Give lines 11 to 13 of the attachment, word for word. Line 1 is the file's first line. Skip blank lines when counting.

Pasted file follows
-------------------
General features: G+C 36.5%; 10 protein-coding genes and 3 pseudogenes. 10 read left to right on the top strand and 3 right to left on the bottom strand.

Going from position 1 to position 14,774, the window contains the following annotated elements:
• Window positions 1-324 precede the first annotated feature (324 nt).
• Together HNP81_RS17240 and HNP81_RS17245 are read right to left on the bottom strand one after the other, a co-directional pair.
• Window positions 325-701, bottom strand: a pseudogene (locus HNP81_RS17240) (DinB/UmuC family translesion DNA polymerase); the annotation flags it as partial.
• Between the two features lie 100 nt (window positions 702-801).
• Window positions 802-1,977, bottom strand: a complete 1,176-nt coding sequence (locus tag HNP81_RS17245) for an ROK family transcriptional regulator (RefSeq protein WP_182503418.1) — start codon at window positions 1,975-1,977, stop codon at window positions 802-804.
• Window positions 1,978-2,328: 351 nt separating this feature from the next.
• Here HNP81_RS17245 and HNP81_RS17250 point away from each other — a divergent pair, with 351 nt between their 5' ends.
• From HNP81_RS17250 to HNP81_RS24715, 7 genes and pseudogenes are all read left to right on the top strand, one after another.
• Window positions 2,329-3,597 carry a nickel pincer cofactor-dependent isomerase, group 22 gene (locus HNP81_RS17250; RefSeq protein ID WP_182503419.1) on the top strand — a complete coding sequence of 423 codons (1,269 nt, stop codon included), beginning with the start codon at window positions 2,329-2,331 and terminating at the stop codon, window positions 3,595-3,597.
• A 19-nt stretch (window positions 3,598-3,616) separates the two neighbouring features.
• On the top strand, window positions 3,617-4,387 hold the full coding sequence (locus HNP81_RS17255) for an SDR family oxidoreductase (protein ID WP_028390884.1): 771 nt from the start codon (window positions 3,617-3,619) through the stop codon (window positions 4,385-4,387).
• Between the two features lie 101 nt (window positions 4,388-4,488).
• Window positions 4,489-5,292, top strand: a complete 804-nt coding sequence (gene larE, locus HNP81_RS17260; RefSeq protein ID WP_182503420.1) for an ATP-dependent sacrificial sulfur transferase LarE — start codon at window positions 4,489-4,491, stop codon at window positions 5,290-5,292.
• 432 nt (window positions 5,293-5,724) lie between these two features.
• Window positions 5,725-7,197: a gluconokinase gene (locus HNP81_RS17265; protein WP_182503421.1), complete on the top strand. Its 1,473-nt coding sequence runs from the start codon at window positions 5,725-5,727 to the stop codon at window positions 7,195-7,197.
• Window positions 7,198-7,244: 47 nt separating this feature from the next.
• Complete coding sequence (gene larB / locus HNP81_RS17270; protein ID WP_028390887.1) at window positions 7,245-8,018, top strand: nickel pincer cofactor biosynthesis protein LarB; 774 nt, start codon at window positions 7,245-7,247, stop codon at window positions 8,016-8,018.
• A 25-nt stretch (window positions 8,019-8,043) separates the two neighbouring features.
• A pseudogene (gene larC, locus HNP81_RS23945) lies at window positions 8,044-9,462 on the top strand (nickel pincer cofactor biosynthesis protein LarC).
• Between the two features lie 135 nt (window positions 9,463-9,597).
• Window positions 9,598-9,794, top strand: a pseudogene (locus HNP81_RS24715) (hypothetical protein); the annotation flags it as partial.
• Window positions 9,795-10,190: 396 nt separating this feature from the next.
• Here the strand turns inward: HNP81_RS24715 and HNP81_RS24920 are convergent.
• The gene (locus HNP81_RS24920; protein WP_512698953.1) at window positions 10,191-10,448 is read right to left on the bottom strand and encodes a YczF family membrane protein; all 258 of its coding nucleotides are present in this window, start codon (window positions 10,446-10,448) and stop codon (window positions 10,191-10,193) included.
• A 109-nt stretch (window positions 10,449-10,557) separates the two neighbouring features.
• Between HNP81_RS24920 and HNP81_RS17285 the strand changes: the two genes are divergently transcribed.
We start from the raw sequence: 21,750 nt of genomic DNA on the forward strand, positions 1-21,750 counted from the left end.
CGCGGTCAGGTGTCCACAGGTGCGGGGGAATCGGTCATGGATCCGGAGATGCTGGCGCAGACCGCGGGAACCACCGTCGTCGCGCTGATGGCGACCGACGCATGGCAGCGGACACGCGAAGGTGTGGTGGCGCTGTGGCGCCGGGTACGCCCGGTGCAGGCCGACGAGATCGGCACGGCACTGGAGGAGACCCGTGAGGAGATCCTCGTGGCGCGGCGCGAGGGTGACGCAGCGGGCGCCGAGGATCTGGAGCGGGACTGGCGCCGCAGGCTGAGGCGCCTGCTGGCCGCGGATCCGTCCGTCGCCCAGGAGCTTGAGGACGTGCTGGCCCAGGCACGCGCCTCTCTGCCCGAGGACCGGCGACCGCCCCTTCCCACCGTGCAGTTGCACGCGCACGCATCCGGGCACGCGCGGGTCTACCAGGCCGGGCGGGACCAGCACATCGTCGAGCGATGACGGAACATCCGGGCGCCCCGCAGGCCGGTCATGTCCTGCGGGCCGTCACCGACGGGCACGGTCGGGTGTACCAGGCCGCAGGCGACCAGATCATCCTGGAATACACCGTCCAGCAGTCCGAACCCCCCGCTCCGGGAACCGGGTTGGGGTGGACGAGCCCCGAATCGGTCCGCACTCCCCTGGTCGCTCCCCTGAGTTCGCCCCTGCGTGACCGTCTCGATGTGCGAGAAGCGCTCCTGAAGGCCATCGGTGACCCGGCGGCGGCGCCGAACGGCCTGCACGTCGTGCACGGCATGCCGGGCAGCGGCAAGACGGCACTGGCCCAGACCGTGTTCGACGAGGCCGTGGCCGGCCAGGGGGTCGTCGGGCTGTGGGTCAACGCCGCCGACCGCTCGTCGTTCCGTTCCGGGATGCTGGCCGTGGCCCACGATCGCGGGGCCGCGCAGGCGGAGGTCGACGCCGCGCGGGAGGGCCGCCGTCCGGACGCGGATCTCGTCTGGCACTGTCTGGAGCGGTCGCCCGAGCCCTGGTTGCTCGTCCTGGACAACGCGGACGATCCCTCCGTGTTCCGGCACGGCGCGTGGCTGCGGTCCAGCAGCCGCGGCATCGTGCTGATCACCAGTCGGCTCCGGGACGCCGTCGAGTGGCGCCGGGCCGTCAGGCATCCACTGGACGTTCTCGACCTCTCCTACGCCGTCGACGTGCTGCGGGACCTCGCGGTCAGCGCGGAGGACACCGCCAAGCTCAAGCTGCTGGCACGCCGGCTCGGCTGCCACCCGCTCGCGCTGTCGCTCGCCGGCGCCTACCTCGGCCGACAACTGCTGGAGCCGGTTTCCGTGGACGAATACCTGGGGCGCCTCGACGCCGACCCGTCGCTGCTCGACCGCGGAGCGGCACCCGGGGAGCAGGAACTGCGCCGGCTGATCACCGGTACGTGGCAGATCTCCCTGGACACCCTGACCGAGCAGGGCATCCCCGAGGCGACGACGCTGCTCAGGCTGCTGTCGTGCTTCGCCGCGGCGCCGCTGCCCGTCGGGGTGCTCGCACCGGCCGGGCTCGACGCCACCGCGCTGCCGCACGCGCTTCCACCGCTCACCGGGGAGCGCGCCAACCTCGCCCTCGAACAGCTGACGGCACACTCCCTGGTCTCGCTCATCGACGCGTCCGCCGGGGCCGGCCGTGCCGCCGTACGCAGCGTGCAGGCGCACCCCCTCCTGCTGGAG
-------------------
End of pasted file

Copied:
• Window positions 2,329-3,597 carry a nickel pincer cofactor-dependent isomerase, group 22 gene (locus HNP81_RS17250; RefSeq protein ID WP_182503419.1) on the top strand — a complete coding sequence of 423 codons (1,269 nt, stop codon included), beginning with the start codon at window positions 2,329-2,331 and terminating at the stop codon, window positions 3,595-3,597.
• A 19-nt stretch (window positions 3,598-3,616) separates the two neighbouring features.
• On the top strand, window positions 3,617-4,387 hold the full coding sequence (locus HNP81_RS17255) for an SDR family oxidoreductase (protein ID WP_028390884.1): 771 nt from the start codon (window positions 3,617-3,619) through the stop codon (window positions 4,385-4,387).